You might have heard about Carrier IQ, the software that comes pre-installed on millions of smartphones that has the capability to record and store your keystrokes, the text messages you send and receive, the Internet websites you visit and more. If you own a smartphone -- a BlackBerry, an iPhone, an Android, a Windows Phone, whatever -- you are probably wondering whether or not Carrier IQ is on your smartphone, and if it is, how you can remove it.
Here is a rundown of everything we know about Carrier IQ, OS by OS. For a full background on Carrier IQ, what it does and why it has so many people nervous, read my colleague Gerry Smith's thorough piece from earlier.
The furor over Carrier IQ started with the discovery of the nosy software on Android smartphones and is only getting noisier (Senator Al Franken recently asked Carrier IQ for an explanation of its practices).
Unless you have a rooted Android device, you won't be able to see if your phone is running Carrier IQ. But here's what we know:
- No Nexus smartphones (the Google Nexus One, the Nexus S and the Galaxy Nexus) have Carrier IQ software, according to a source who spoke with The Verge. That source also claimed that no Motorola Xoom tablets have Carrier IQ.
- Verizon, the largest mobile carrier in the United States, told GigaOM in an email that it did not install Carrier IQ on any of its smartphones.
- Sprint has issued a statement to The Verge. They do use Carrier IQ -- from their statement:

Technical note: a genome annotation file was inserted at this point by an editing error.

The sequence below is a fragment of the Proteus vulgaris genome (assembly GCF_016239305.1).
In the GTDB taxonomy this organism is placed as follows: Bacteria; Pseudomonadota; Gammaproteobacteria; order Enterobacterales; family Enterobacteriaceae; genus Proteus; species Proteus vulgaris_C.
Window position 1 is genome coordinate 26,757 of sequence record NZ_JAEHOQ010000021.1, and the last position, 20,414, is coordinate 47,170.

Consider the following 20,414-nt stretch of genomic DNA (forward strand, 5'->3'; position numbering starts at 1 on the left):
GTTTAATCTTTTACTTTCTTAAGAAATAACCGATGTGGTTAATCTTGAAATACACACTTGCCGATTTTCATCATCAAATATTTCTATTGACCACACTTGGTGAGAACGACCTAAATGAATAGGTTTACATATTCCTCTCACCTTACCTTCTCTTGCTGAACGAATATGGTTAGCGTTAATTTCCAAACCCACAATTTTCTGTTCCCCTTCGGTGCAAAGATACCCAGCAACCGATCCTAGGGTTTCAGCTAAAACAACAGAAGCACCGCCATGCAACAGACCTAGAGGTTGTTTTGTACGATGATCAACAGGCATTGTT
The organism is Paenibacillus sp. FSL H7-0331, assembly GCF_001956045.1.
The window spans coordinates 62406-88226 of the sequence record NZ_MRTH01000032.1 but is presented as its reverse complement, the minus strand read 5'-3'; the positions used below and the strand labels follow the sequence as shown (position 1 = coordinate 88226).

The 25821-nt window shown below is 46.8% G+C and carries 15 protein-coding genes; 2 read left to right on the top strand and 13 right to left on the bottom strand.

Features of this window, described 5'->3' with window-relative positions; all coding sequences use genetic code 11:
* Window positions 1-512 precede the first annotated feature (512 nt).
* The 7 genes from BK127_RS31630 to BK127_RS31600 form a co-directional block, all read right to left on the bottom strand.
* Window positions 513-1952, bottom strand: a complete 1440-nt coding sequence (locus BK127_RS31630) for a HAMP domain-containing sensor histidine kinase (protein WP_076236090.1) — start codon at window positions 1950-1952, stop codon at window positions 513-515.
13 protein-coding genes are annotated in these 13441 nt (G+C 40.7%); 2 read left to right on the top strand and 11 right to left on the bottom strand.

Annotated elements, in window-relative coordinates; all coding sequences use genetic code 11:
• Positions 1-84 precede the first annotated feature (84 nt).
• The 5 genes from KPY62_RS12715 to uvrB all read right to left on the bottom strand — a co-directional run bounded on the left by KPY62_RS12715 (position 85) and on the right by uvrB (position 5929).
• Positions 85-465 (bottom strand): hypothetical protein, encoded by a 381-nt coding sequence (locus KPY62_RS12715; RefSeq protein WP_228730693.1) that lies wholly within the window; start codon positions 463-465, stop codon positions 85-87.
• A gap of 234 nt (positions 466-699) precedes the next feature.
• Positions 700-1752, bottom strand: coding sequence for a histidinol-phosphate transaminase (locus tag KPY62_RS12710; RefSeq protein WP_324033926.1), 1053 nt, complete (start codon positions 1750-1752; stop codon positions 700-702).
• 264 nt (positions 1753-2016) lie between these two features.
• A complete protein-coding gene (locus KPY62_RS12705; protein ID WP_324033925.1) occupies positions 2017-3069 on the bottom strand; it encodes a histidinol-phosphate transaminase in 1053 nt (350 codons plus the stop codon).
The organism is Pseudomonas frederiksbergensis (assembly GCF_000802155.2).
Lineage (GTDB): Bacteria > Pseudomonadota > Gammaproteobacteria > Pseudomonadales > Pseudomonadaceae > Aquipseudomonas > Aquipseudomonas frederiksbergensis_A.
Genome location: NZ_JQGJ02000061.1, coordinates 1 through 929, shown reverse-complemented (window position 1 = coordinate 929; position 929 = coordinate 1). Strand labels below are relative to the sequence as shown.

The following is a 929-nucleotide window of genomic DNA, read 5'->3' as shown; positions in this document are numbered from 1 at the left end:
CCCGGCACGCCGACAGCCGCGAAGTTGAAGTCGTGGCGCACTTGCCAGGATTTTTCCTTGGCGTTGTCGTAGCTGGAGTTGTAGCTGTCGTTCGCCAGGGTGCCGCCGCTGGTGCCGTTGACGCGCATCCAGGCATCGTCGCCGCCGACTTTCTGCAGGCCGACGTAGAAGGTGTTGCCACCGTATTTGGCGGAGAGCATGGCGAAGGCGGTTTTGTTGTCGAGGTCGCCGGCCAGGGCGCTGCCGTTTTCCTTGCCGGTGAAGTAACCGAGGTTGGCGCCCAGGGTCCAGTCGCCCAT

Carrier IQ provides information that allows Sprint, and other carriers that use it, to analyze our network performance and identify where we should be improving service. We also use the data to understand device performance so we can figure out when issues are occurring. We collect enough information to understand the customer experience with devices on our network and how to address any connection problems, but we do not and cannot look at the contents of messages, photos, videos, etc., using this tool. The information collected is not sold and we don't provide a direct feed of this data to anyone outside of Sprint.
- AT&T and T-Mobile have not yet issued statements.
- The Kindle Fire tested negative for Carrier IQ, per Gizmodo.
- On Android phones, developer Trevor Eckhart has written an app that can detect and possibly remove Carrier IQ; however, your Android phone has to be "rooted," a step that the non-tech-savvy probably should not take. Better to wait for Carrier IQ and the carriers to resolve this mess than to risk bricking your phone, voiding the warranty or opening yourself up to malware.
- 9to5Mac reports that Windows Phone appears to be totally free of Carrier IQ.
Research in Motion told Business Insider that its phones do not have Carrier IQ preinstalled, nor does it authorize its carriers to do so. This does not mean, however, that carriers have not installed Carrier IQ without authorization.